On July 20th, the chief economist of the International Energy Agency (IEA), Fatih Birol, told the Wall Street Journal that China had overtaken the United States to become the world’s number one energy consumer. One can read this development in many ways: as evidence of China’s continuing industrial prowess, of the lingering recession in the United States, of the growing popularity of automobiles in China, even of America’s superior energy efficiency as compared to that of China. All of these observations are valid, but all miss the main point: by becoming the world’s leading energy consumer, China will also become an ever more dominant international actor and so set the pace in shaping our global future.In the introduction to that article, a slightly different significant event is marked:
For a whopping $60 billion -- yes, Virginia, that is “billion” -- the Saudis, according to Jim Lobe of Inter Press Service, have agreed to buy 84 F-15s and 175 helicopters as part of the largest arms deal in U.S. history. In addition, the sale, soon to be presented to Congress for approval by the White House, could end up involving a supplemental $30 billion deal “to upgrade the Saudi kingdom’s naval forces and yet another for new missile-defense systems.” (You didn’t even know that Saudi Arabia had a navy, did you?) This, Lobe writes, will “by itself exceed the value of all conventional arms transfer agreements signed worldwide by developing and developed countries alike in 2009 -- $57.5 billion.” And there’s even an added bonus for U.S. arms makers. Though this sale is theoretically aimed at Iran, the Saudi military, for all its weaponry, has shown little urge to fight, or to fight effectively. This will, however, surely mean billions more in compensatory U.S. weaponry flowing to Israel.As regards "reputation", I would rather be known as a leader energy producer than as a major arms seller. But the US has decided to specialize in weaponry and destruction rather than in energy and construction. Odd choice.
The article points out a simple calculation of world political strategy:
According to the most recent projections from the U.S. Department of Energy (DoE), Chinese energy consumption will grow by 133% between 2007 and 2035 -- from, that is, 78 to 182 quadrillion British thermal units (BTUs). Think about it this way: the 104 quadrillion BTUs that China will somehow have to add to its energy supply over the next quarter-century equals the total energy consumption of Europe and the Middle East in 2007. Finding and funneling so much oil, natural gas, and other fuels to China is undoubtedly going to be the single greatest economic and industrial challenge facing Beijing -- and in that challenge lays the possibility of real friction and conflict.The handwriting is already on the wall for a strategic battle over petroleum:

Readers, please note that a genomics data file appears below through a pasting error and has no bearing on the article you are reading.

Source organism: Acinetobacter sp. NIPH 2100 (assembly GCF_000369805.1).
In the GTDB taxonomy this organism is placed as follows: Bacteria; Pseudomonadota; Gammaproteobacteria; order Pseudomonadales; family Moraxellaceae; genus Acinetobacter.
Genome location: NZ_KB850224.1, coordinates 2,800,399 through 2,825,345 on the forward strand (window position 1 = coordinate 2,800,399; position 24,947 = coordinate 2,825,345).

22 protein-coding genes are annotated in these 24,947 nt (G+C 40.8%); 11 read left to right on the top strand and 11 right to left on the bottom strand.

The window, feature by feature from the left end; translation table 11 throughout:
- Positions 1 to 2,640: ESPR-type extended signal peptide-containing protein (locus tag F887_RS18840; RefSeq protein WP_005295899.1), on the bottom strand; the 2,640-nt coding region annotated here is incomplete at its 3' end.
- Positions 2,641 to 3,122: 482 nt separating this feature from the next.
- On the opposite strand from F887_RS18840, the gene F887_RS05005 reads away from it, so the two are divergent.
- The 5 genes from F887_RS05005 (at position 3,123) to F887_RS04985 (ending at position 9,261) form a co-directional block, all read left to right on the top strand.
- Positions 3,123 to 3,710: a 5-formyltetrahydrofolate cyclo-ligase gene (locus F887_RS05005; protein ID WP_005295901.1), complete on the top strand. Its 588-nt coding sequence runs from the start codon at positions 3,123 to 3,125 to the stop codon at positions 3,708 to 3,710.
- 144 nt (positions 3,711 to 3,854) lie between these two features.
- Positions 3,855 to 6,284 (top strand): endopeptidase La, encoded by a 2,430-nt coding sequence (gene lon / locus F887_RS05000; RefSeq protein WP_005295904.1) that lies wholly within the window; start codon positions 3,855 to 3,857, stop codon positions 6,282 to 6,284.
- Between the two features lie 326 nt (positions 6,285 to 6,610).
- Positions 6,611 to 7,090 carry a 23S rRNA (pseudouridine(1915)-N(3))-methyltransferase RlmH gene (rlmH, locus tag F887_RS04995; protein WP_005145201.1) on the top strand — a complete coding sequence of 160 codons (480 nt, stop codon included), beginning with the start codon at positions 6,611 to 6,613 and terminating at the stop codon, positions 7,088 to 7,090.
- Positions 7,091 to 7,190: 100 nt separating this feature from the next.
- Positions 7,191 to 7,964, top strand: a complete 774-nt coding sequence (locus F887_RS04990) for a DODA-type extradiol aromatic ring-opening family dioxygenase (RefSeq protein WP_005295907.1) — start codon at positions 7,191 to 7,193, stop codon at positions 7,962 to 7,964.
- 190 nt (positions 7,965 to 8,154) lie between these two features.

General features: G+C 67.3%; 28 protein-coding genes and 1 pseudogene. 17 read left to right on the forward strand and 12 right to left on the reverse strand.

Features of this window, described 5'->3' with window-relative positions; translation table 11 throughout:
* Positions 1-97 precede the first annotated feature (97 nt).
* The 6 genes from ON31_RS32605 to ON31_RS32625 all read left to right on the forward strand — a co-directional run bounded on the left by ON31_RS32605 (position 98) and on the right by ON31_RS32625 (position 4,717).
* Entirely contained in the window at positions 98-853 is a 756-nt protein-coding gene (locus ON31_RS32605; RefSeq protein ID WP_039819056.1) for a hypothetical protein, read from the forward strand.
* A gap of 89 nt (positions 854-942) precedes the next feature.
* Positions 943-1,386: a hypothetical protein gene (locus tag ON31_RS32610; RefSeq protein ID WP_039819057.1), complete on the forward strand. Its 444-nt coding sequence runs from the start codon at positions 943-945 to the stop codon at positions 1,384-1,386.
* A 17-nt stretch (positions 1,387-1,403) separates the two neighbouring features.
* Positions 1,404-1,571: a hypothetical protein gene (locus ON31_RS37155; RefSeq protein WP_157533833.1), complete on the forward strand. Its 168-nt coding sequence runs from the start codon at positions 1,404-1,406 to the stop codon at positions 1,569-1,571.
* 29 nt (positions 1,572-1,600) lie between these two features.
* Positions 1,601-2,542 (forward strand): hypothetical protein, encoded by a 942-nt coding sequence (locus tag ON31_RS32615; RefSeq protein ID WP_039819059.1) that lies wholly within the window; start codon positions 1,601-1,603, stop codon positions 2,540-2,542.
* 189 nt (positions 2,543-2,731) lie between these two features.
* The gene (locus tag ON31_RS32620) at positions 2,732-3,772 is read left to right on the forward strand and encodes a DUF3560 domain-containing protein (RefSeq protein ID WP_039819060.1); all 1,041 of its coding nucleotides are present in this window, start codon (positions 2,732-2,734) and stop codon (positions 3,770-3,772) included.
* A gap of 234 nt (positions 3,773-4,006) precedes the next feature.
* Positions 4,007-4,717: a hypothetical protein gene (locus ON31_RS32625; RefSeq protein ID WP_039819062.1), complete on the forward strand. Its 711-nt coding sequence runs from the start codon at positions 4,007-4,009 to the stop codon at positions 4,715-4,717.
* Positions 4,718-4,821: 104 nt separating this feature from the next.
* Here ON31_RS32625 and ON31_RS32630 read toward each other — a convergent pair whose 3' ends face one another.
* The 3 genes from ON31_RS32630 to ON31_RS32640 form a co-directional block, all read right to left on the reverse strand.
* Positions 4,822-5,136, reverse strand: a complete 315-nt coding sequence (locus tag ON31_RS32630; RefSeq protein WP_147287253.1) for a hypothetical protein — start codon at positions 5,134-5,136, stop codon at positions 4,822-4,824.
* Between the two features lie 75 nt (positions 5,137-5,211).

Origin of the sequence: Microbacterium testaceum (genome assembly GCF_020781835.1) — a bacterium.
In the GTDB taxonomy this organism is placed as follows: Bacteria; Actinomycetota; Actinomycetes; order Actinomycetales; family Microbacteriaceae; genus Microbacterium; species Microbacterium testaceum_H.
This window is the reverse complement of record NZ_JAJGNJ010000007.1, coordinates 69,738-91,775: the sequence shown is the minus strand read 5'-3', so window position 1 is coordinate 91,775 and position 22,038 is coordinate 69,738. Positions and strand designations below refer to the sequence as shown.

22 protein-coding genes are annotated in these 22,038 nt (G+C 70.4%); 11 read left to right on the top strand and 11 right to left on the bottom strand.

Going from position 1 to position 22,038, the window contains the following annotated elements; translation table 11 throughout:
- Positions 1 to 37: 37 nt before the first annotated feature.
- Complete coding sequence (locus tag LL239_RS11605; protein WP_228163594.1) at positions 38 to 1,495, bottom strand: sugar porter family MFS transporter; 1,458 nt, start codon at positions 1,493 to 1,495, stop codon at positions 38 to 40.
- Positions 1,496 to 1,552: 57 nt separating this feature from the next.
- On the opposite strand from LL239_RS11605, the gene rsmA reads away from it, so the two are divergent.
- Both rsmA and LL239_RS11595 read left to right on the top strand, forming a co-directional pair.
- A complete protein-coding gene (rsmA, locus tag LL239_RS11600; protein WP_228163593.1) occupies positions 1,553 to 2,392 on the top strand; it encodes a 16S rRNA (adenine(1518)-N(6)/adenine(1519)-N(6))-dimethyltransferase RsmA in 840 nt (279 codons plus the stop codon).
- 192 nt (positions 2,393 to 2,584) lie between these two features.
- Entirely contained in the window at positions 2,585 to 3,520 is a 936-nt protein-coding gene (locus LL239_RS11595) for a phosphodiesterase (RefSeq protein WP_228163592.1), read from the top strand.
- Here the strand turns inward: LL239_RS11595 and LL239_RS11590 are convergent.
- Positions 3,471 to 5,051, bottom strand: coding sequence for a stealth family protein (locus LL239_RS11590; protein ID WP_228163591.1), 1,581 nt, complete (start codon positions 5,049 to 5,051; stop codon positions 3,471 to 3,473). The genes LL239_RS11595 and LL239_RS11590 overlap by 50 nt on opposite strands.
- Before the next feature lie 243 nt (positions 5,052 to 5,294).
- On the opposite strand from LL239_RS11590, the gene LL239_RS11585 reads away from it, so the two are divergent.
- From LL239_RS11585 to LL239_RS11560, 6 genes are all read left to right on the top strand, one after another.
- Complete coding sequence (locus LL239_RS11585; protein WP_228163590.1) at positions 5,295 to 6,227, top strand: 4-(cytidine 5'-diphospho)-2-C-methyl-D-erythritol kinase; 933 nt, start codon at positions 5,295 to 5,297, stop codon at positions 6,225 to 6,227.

As recently as 1995, China only consumed about 3.4 million barrels of oil per day -- one-fifth the amount used by the United States, the world’s top consumer, and two-thirds of the amount burned by Japan, then number two. Since China pumped 2.9 million barrels per day from its domestic fields that year, its import burden was a mere 500,000 barrels per day at a time when the U.S. imported 9.4 million barrels and Japan 5.3 million barrels.
By 2009, China was in the number-two spot at 8.6 million barrels per day, which still fell far below America’s 18.7 million barrels. At 3.8 million barrels per day, however, domestic production wasn’t keeping pace -- the very problem the U.S. had faced in the Cold War era. China was already importing 4.8 million barrels per day, far more than Japan (which had actually reduced its reliance on oil) and nearly half as much as the United States. In the decades to come, these numbers are guaranteed only to get worse.
According to the DoE, China will overtake the U.S. as the world’s leading oil importer, at an estimated 10.6 million barrels per day, sometime around 2030. (Some experts believe this shift could occur far sooner.)
Especially striking has been the way Beijing has sought to undercut U.S. influence in Saudi Arabia and with other crucial Persian Gulf oil producers. In 2009, China imported more Saudi oil than the U.S. for the first time, a geopolitical shift of great significance, given the history of U.S.-Saudi relations. Although not competing with Washington when it comes to military aid, Beijing has been dispatching its top leaders to woo Riyadh, promising to support Saudi aspirations without employing the human rights or pro-democracy rhetoric usually associated with American foreign policy.